Published daily by the Lowy Institute

Covid-19 will kill Moon Jae-in’s Korea détente

Fears of the virus’s spread have ruined hopes tourism could bind North and South Korea – with a mounting political cost.

Happier times: South and North Korean government officials in 2018 at Kaesong Industrial Complex, North Korea (Seung-il Ryu via Getty Images)
Happier times: South and North Korean government officials in 2018 at Kaesong Industrial Complex, North Korea (Seung-il Ryu via Getty Images)

South Korea has become the country worst hit by the novel coronavirus outside of China, with numbers of confirmed Covid-19 cases now more than 7500 and deaths more than 50. South Korea’s President Moon Jae-in has faced severe criticism in recent weeks for his handling of the virus ­– an online petition on the Presidential Blue House website calling for his impeachment has attracted almost 1.5 million signatures.

Just when it looked like things could not get worse for Moon, North Korea test-fired its first two short-range ballistic missiles of the year on 2 March, despite the United States and South Korea having already announced the cancellation of the annual military exercises due to concerns about Covid-19. It had been hoped the virus outbreak would calm political and diplomatic tensions on the peninsula, yet North Korea has shown that it is committed to bolstering its nuclear deterrence at the time of its choosing.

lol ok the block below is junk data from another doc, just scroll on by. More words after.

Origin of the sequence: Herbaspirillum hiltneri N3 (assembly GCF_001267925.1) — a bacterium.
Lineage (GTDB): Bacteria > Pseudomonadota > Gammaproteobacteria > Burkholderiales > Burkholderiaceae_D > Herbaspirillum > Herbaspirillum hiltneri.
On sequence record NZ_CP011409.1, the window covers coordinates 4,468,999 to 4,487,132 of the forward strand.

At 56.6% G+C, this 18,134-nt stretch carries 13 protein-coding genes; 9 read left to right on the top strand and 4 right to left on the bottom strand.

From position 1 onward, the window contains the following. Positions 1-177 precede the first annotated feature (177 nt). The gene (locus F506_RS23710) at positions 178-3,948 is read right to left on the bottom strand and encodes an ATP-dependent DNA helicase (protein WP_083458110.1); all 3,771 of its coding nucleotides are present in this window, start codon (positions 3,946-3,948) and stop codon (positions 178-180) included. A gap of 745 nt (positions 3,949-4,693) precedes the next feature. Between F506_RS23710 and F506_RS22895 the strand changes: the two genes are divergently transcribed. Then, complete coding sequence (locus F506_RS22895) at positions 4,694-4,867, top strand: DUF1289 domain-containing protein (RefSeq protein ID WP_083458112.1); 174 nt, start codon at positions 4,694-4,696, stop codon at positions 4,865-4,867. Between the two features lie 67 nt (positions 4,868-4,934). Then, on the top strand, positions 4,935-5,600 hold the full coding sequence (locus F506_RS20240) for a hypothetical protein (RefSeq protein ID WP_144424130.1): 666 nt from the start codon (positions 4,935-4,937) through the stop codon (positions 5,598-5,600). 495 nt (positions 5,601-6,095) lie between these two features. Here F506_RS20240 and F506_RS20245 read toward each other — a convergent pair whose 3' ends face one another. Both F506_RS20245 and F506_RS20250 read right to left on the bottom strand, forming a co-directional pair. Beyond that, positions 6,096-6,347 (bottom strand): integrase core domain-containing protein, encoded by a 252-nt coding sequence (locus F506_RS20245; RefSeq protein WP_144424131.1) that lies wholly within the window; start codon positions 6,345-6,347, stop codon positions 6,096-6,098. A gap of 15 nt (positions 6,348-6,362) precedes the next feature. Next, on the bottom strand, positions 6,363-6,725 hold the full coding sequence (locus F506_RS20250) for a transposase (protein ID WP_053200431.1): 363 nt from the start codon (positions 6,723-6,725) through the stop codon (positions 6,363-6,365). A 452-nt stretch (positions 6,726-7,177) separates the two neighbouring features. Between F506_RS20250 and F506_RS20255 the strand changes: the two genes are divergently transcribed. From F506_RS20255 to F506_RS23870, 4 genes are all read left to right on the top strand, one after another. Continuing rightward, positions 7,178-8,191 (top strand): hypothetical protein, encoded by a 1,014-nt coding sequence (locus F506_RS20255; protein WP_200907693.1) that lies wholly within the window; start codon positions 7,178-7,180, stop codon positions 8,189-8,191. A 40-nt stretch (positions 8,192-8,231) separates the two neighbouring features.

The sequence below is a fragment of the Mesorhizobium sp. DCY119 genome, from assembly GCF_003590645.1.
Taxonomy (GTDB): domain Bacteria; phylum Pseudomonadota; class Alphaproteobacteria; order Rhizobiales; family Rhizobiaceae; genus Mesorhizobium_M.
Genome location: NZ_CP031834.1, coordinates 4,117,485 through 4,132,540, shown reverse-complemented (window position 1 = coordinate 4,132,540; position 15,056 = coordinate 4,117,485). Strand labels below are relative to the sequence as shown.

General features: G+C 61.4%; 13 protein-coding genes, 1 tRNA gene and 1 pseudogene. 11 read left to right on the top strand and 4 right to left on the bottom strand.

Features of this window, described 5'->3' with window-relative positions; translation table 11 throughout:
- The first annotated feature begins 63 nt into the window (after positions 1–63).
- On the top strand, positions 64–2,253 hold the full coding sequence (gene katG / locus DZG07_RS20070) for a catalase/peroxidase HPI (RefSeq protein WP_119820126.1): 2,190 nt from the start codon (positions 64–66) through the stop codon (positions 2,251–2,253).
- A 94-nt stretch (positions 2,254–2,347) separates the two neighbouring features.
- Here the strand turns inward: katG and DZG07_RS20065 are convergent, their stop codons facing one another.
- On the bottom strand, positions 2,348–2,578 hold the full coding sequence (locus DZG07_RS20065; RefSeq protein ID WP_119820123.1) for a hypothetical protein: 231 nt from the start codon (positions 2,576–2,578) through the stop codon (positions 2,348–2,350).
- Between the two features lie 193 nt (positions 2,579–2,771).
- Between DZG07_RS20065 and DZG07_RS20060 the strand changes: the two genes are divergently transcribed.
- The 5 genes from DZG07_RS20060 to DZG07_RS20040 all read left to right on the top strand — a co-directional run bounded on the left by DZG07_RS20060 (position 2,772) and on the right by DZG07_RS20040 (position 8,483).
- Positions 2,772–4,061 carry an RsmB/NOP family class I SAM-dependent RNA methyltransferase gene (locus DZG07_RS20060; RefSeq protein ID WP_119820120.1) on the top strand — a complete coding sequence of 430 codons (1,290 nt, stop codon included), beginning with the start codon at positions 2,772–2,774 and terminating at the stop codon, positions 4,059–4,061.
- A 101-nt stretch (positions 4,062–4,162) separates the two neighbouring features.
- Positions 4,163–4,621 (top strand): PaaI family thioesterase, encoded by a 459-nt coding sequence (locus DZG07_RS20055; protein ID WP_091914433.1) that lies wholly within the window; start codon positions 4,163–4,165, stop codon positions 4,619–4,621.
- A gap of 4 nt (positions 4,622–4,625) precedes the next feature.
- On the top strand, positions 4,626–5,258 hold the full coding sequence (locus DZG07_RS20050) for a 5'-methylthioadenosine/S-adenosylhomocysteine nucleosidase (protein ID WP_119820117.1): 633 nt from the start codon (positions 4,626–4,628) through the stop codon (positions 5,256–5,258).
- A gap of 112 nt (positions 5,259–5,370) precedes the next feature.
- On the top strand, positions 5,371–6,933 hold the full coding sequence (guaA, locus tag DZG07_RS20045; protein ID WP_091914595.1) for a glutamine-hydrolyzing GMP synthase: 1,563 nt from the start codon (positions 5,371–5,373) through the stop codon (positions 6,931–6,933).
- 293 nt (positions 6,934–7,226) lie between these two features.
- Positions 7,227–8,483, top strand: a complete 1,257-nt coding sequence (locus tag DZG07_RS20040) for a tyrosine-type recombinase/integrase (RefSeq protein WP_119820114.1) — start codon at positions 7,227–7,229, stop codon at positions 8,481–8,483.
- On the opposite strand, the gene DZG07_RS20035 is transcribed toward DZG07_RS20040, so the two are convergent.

The coronavirus has without a doubt dealt a huge blow to Moon’s popularity domestically, and if the situation persists, Moon’s Democratic Party will receive less support in the upcoming legislative elections. In the context of the outbreak, struggling economic reforms, and the lack of progress in denuclearisation talks between the US and North Korea, Moon’s only lifeline to improve his domestic standing is to push for the resumption of South Korean tourism to the North’s Mount Kumgang, a pledge that he has made since the beginning of 2020. Unfortunately, this plan may not succeed, due to North Korea’s closing its own border to cope with the virus outbreak.

Moon’s inability to make advances in inter-Korean relations this year will only deepen North Korea’s view of him as unable to act independently of the US.

Tourism was left as the only path for Moon to signal the continuation of his engagement policy, and as a way to seek to salvage his domestic political ratings.

Moon has often sought to compensate for what has now become a longer-term decline in his domestic approval ratings by pointing to the success of his Korea détente. In late 2018, when statistics began to show that Moon’s economic policies had failed to deliver the expected improvements, Moon pushed for an inter-Korean liaison office in Kaesong and signed the Pyongyang Declaration with North Korea Chairman Kim Jong-un. Moon also sought to kill two birds with one stone by formulating the “Peace Economy” concept, which entailed North-South economic cooperation to solve South Korea’s economic woes.